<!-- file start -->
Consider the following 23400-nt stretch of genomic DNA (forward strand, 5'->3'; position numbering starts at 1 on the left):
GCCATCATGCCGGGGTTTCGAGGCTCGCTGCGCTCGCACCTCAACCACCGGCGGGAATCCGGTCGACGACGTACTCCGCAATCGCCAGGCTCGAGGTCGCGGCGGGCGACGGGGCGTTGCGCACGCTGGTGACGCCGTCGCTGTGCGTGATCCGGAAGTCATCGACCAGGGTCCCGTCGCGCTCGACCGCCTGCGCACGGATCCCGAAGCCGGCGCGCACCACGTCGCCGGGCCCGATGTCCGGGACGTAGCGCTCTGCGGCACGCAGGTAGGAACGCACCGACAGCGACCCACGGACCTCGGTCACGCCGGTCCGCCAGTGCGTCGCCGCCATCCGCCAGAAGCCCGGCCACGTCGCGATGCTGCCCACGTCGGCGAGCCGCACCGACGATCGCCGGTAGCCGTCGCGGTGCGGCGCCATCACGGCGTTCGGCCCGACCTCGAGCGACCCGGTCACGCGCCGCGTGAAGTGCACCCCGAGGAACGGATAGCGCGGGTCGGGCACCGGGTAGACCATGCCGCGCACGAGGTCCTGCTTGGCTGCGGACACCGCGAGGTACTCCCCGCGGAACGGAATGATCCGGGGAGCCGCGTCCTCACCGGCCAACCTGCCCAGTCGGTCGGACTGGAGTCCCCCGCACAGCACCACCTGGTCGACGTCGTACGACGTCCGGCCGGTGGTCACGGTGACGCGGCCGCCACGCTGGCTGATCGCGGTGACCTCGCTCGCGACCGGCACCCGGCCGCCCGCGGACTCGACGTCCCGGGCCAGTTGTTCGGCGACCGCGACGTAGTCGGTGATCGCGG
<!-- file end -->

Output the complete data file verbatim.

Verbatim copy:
Consider the following 23400-nt stretch of genomic DNA (forward strand, 5'->3'; position numbering starts at 1 on the left):
GCCATCATGCCGGGGTTTCGAGGCTCGCTGCGCTCGCACCTCAACCACCGGCGGGAATCCGGTCGACGACGTACTCCGCAATCGCCAGGCTCGAGGTCGCGGCGGGCGACGGGGCGTTGCGCACGCTGGTGACGCCGTCGCTGTGCGTGATCCGGAAGTCATCGACCAGGGTCCCGTCGCGCTCGACCGCCTGCGCACGGATCCCGAAGCCGGCGCGCACCACGTCGCCGGGCCCGATGTCCGGGACGTAGCGCTCTGCGGCACGCAGGTAGGAACGCACCGACAGCGACCCACGGACCTCGGTCACGCCGGTCCGCCAGTGCGTCGCCGCCATCCGCCAGAAGCCCGGCCACGTCGCGATGCTGCCCACGTCGGCGAGCCGCACCGACGATCGCCGGTAGCCGTCGCGGTGCGGCGCCATCACGGCGTTCGGCCCGACCTCGAGCGACCCGGTCACGCGCCGCGTGAAGTGCACCCCGAGGAACGGATAGCGCGGGTCGGGCACCGGGTAGACCATGCCGCGCACGAGGTCCTGCTTGGCTGCGGACACCGCGAGGTACTCCCCGCGGAACGGAATGATCCGGGGAGCCGCGTCCTCACCGGCCAACCTGCCCAGTCGGTCGGACTGGAGTCCCCCGCACAGCACCACCTGGTCGACGTCGTACGACGTCCGGCCGGTGGTCACGGTGACGCGGCCGCCACGCTGGCTGATCGCGGTGACCTCGCTCGCGACCGGCACCCGGCCGCCCGCGGACTCGACGTCCCGGGCCAGTTGTTCGGCGACCGCGACGTAGTCGGTGATCGCGG